Morales enters second trilogy bout in eventful career

Originally Published: November 14, 2006
By Michael Woods | Special to ESPN.com

To be considered for entrance into the Boxing Hall of Fame, it is almost a necessity that a fighter be blessed, and cursed, with a rival who gave as good as he got, who pushed him to unforeseen heights and pummeled him to savage depths.

Muhammad Ali needed Joe Frazier to shove him to another sphere of savage majesty, and the two entertained customers as they jostled for supremacy three times.

Erik Morales
Morales

Other fighters, like Floyd Mayweather, are still searching for the foes who own a like reservoir of weaponry, physical and mental, who can push their engines to full throttle.

There aren't many boxers who are fortunate enough to find themselves in more than one signature rivalry, but Mexican fight icon Erik Morales (48-4, 34 KOs) can boast two.

He has traded blood and demonstrated Canastota-level guts in his three fights with countryman Marco Antonio Barrera. On Saturday, Morales will step in with his other super-rival, the Filipino whirlwind Manny Pacquiao.

Manny Pacquiao
Pacquiao

Marco Antonio Barrera
Barrera

Morales, who's only 30 but who seems older because he's waged 52 wars since turning pro in 1993, has faced off twice with the human tsunami, Pacquiao (42-3-2).

Morales, the Tijuana-born hitter who answers to El Terrible, was coming off a loss to his principal rival, Barrera, when he met Pacquiao in Las Vegas on March 19, 2005. Morales had his hand raised, by scores of 115-113, 115-113, 115-113, at the end of the night. Pacquiao, though, evened the score when the two met in Vegas on Jan. 21, 2006, exerting severe pressure on a weight loss-depleted Morales en route to a 10th-round TKO win.

This time, the stakes are of a different scale than before. Morales comes off successive defeats, to slick mover Zahir Raheem, and Pacquiao, and if he loses in glaring fashion, there will be calls from critics that he hang up his mitts.

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• Junior lightweights: Manny Pacquiao (42-3-2, 32 KOs) vs. Erik Morales (48-4, 34 KOs), 12 rounds, rubber match
• Junior welterweights: Ricardo Torres (29-1, 27 KOs) vs. Mike Arnaoutis (17-0-1, 9 KOs), 12 rounds, for a vacant title
• Junior flyweights: Omar Nino (24-2-1, 10 KOs) vs. Brian Viloria (19-1, 12 KOs), 12 rounds, rematch, for Nino's title
• Junior lightweights: Juan Carlos Salgado (16-0-1, 13 KOs) vs. Marcos Licona (23-8-1, 8 KOs), 8 rounds

Morales was asked to compare and contrast the two rivalries.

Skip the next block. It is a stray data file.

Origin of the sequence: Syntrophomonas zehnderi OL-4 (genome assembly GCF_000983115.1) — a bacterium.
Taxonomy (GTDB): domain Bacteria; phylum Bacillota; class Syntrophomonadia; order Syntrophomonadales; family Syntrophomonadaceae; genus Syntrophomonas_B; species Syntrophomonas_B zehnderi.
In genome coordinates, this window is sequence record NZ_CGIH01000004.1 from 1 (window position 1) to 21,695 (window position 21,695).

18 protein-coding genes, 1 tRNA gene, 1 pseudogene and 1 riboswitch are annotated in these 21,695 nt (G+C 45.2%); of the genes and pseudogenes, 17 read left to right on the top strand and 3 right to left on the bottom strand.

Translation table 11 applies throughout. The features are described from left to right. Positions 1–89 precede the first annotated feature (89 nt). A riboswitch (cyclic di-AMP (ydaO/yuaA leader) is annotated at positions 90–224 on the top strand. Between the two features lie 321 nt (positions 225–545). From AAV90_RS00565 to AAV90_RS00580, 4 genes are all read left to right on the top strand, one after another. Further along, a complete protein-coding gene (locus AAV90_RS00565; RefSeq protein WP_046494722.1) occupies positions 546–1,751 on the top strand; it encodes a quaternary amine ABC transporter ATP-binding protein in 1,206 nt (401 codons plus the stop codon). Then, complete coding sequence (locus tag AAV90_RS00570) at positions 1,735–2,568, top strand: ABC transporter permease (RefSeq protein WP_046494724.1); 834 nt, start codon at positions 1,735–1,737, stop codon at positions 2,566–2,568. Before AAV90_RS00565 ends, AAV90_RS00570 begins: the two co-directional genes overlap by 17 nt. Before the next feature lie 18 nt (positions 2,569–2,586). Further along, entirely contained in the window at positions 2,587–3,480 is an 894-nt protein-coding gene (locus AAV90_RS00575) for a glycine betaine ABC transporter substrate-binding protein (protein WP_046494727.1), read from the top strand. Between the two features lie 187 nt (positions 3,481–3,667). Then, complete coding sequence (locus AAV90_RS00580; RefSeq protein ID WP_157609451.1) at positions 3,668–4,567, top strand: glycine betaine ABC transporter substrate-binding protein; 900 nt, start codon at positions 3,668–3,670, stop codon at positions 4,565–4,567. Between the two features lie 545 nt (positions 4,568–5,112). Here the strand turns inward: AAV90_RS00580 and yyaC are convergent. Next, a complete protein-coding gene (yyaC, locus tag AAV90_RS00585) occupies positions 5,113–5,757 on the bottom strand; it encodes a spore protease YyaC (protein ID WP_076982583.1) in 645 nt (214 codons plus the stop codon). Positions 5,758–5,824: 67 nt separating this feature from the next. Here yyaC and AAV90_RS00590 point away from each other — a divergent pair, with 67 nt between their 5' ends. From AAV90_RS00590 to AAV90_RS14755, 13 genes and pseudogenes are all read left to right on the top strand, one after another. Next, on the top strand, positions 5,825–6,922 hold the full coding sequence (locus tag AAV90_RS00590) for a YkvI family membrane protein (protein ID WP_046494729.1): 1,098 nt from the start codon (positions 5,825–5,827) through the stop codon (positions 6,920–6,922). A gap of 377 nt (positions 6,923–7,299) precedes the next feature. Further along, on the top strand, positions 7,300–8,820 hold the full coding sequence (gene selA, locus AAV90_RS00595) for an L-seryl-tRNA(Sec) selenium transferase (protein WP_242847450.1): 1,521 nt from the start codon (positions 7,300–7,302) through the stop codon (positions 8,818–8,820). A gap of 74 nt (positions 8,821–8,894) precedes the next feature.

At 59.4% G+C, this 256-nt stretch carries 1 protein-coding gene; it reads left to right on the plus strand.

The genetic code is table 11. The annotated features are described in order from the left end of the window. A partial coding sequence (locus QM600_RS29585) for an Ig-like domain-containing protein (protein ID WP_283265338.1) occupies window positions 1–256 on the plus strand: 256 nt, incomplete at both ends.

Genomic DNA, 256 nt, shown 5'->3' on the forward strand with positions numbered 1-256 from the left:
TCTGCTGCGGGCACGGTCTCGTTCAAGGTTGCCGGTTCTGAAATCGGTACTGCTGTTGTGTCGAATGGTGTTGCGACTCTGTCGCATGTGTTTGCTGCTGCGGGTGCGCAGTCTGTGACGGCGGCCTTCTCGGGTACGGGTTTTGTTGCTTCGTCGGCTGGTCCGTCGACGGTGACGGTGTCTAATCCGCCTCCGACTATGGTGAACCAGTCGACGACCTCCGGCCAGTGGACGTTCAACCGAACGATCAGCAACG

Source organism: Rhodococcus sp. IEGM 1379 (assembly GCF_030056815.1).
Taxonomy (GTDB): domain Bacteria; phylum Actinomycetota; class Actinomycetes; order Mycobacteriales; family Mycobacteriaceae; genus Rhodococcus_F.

"They are totally different," he said, through interpreter Ricardo Jimenez. "This fight with Pacquiao is a little more important because there is a lot at stake. That's how I've been looking at it."

And even though there are notable similarities between Morales and Pacquiao -- both grew up in less-than-plush circumstances -- the Mexican doesn't dwell on Pacquiao as anything other than someone who wants to knock his block off come Saturday.

"I respect both Barrera and Pacquiao as sportsmen," Morales said, "but a little more respect goes to Pacquiao because he gives everything in the ring, like I do."

Neither does Morales spend any time pondering the good fortune of having two willing combatants to spur him to exemplary levels of excellence.

"I respect both Barrera and Pacquiao as sportsmen, but a little more respect goes to Pacquiao, because he gives everything in the ring, like I do."
-- Erik Morales

"I don't think about that," he said. "I think fight to fight. Maybe in the future I'll look over my career. Now all I care about is fighting and what's next."

Morales implies that it is no coincidence that he is entering into the second memorable trilogy of his illustrious career, when other standouts are vainly combing the ranks for one.

"If you've seen my fights, you know I give the people what they want," he said. "Floyd Mayweather, for example, fights for himself. The fans see I give it my all, that's the big difference between me and a lot of fighters."

Michael Woods, the news editor for TheSweetScience.com, has written for ESPN The Magazine, GQ and the New York Observer.

Michael Woods, a member of the board of the Boxing Writers Association of America, has been covering boxing since 1991. He writes about boxing for ESPN The Magazine and is the news editor for TheSweetScience.com.

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